The last two days are a reminder, as we head into tonight’s debate, how hard it is for either candidate to singlehandedly change the fundamentals, particularly the impact of the economy, that are driving this election. In my last post I suggested that McCain needed to issue an economic policy plan that appealed to middle-class voters in order to reframe the economy in a way that helped his campaign. He did just that on Tuesday by calling for a reduction in the highest tax rate on long-term capital gains from 15 percent to 7.5 percent in 2009 and 2010, and – in a bid to drum up support from senior citizens – he advocated lowering the tax rates on withdrawals from IRA and 401(k) accounts to 10 percent, the lowest rate, in 2008 and 2009 (this would apply to the first $50,000 withdrawn.) Early estimates are that this plan may cost more than $50 billion. This is on top of his earlier proposal to use some $300 billion of the $700 billion bailout money to buy up bad mortgages. The proposals are clearly directed toward lower-income middle class workers and retirees, two key voting blocs in swing states like Florida and Ohio that McCain must hold onto if he is to win this election.
The problem, from McCain’s perspective, is that evidently Obama got the memo too! On Monday, he preempted McCain by issuing his own set of economic proposals targeting the very same voters. These included giving businesses that create new jobs tax breaks, freezing bank foreclosures and a limited government-funded public works loan program for state and local governments to rebuild the nation’s infrastructure. Obama also proposed suspending penalties on retirees who begin liquidating their 401(k)’s early if the stock market has bottomed out.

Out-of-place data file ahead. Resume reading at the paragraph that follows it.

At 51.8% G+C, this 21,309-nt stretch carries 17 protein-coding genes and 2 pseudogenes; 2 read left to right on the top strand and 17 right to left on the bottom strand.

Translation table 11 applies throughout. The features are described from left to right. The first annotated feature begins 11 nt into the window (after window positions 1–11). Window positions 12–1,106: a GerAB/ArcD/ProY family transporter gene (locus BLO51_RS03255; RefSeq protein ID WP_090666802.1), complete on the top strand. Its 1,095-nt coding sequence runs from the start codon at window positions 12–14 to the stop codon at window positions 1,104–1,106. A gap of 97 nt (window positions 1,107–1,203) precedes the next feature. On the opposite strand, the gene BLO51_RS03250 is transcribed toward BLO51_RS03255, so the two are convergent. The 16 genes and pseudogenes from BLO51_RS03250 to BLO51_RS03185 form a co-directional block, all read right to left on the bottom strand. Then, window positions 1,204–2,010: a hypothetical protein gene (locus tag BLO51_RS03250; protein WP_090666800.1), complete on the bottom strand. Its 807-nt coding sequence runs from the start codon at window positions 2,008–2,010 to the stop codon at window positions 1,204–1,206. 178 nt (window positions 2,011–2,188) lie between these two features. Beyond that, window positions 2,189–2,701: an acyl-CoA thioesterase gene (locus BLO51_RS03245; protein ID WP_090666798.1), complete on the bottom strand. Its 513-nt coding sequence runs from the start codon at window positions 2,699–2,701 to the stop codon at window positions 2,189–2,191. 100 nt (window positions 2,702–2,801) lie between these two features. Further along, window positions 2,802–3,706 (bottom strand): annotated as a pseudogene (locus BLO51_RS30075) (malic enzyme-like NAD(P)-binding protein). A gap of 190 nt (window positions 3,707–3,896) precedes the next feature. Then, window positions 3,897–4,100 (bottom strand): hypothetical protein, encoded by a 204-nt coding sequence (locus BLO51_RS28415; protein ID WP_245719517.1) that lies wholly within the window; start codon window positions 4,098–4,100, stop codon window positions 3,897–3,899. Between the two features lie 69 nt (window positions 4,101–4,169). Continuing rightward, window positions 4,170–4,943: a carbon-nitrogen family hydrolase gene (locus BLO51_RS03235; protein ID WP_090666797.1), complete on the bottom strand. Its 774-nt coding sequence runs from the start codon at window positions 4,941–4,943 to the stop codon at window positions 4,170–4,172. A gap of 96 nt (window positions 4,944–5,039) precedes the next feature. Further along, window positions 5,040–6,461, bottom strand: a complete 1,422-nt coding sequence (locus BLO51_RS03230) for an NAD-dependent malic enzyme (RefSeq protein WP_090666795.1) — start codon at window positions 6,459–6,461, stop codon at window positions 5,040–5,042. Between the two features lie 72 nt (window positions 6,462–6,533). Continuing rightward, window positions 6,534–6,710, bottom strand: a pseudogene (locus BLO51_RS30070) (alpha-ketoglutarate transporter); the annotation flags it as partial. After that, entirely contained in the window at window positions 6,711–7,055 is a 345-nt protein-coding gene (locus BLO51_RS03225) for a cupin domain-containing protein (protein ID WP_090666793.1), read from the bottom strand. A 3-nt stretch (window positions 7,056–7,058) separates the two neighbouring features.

Although there are significant differences in the two candidates’ economic proposals, one can understand if voters who look at the two plans do not move in significant numbers into one camp or the other. Both contain elements of an economic stimulus package, both target the middle-class and both seek to minimize hardship caused by home foreclosures and shrinking retirement nest eggs. Both, however, threaten to exacerbate the expected budget deficit by reducing tax revenues flowing into the government. Critics argue that Obama’s plan, with its estimated $60 billion price tag, threatens to throw his budget entirely out of whack and increase an already huge budget deficit. But McCain’s proposals also create a potential revenue shortfall.
I will leave it to you to parse the details of the dueling economic policy proposals. I do not mean to dismiss their substantive significance. Instead, my broader point is to remind you why political scientists find little evidence of campaign effects, and why forecast models issued in August are often quite accurate. As we see this last week, one candidate’s attempt to frame issues in ways that benefit his election chances begat a counter effort via an opposing frame. These efforts often negate one another.
It is important to remember this as we head into tonight’s final debate and the inevitable spin about what the candidates must accomplish. The odds are that, like the three previous debates, it will have little impact on either candidate’s standing among voters.